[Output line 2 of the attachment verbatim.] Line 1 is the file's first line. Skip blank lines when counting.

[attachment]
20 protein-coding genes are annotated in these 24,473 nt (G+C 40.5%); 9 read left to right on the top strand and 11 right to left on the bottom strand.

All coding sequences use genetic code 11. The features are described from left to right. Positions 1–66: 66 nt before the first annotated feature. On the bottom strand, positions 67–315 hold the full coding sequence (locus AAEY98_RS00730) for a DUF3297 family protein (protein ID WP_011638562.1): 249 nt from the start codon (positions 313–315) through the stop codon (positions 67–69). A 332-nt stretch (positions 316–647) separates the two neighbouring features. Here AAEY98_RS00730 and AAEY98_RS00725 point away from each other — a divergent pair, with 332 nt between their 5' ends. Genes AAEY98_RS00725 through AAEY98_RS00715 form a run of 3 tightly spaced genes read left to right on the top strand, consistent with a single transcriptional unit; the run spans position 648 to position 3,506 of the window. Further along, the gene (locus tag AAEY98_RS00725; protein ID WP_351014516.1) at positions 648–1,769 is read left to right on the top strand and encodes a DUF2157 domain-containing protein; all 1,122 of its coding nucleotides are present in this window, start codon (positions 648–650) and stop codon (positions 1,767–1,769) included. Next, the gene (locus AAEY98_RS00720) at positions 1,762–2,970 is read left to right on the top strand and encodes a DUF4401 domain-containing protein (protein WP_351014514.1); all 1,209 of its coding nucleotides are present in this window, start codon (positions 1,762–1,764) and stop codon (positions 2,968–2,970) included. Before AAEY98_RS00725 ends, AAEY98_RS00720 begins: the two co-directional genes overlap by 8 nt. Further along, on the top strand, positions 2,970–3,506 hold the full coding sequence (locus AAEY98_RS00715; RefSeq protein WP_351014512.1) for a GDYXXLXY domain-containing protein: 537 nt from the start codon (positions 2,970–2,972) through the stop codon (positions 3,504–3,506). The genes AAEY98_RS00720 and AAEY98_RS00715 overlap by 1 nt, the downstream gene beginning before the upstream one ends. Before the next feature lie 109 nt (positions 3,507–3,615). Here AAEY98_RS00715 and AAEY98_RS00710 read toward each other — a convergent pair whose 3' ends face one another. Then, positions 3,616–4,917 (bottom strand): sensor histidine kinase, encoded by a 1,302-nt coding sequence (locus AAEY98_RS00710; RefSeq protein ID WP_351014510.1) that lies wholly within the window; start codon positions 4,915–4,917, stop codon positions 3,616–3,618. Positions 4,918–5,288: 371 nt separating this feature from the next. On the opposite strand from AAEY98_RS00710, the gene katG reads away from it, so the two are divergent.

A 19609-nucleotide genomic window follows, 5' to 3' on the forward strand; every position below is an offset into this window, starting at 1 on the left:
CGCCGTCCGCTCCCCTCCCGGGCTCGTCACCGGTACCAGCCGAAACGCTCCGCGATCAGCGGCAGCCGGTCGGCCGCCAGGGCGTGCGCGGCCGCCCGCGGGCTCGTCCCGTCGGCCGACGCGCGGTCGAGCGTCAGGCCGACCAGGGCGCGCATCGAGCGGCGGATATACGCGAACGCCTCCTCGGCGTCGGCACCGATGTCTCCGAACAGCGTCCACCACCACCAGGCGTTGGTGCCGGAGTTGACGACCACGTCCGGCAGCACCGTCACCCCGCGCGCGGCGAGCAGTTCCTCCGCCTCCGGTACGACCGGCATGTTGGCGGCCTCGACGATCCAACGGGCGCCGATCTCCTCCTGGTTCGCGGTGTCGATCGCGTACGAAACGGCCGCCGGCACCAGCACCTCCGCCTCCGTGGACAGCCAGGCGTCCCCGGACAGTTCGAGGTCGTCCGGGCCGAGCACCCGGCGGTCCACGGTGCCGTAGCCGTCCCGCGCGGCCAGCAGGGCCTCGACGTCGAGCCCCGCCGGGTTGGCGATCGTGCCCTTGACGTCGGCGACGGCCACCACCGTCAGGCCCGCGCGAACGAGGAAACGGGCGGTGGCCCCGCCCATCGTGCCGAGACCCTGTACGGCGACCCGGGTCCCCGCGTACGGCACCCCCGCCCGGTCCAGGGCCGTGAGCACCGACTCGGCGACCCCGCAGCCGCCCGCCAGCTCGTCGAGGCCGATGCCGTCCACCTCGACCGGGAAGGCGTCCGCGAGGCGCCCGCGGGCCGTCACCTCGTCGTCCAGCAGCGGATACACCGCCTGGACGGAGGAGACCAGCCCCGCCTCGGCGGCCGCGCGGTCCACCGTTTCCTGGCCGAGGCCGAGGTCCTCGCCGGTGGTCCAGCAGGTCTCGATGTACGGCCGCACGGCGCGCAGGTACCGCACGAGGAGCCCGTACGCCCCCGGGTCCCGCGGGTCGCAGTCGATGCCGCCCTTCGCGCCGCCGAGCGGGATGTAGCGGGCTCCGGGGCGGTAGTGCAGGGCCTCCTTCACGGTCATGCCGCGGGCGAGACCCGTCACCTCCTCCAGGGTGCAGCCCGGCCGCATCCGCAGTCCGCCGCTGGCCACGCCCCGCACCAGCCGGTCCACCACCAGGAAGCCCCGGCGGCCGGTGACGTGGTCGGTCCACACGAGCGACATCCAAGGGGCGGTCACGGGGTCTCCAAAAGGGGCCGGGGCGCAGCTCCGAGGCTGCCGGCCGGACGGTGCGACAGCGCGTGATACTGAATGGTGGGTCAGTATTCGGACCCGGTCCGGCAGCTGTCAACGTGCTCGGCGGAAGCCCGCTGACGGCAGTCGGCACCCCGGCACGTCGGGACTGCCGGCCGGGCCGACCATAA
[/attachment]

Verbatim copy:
All coding sequences use genetic code 11. The features are described from left to right. Positions 1–66: 66 nt before the first annotated feature. On the bottom strand, positions 67–315 hold the full coding sequence (locus AAEY98_RS00730) for a DUF3297 family protein (protein ID WP_011638562.1): 249 nt from the start codon (positions 313–315) through the stop codon (positions 67–69). A 332-nt stretch (positions 316–647) separates the two neighbouring features. Here AAEY98_RS00730 and AAEY98_RS00725 point away from each other — a divergent pair, with 332 nt between their 5' ends. Genes AAEY98_RS00725 through AAEY98_RS00715 form a run of 3 tightly spaced genes read left to right on the top strand, consistent with a single transcriptional unit; the run spans position 648 to position 3,506 of the window. Further along, the gene (locus tag AAEY98_RS00725; protein ID WP_351014516.1) at positions 648–1,769 is read left to right on the top strand and encodes a DUF2157 domain-containing protein; all 1,122 of its coding nucleotides are present in this window, start codon (positions 648–650) and stop codon (positions 1,767–1,769) included. Next, the gene (locus AAEY98_RS00720) at positions 1,762–2,970 is read left to right on the top strand and encodes a DUF4401 domain-containing protein (protein WP_351014514.1); all 1,209 of its coding nucleotides are present in this window, start codon (positions 1,762–1,764) and stop codon (positions 2,968–2,970) included. Before AAEY98_RS00725 ends, AAEY98_RS00720 begins: the two co-directional genes overlap by 8 nt. Further along, on the top strand, positions 2,970–3,506 hold the full coding sequence (locus AAEY98_RS00715; RefSeq protein WP_351014512.1) for a GDYXXLXY domain-containing protein: 537 nt from the start codon (positions 2,970–2,972) through the stop codon (positions 3,504–3,506). The genes AAEY98_RS00720 and AAEY98_RS00715 overlap by 1 nt, the downstream gene beginning before the upstream one ends. Before the next feature lie 109 nt (positions 3,507–3,615). Here AAEY98_RS00715 and AAEY98_RS00710 read toward each other — a convergent pair whose 3' ends face one another. Then, positions 3,616–4,917 (bottom strand): sensor histidine kinase, encoded by a 1,302-nt coding sequence (locus AAEY98_RS00710; RefSeq protein ID WP_351014510.1) that lies wholly within the window; start codon positions 4,915–4,917, stop codon positions 3,616–3,618. Positions 4,918–5,288: 371 nt separating this feature from the next. On the opposite strand from AAEY98_RS00710, the gene katG reads away from it, so the two are divergent.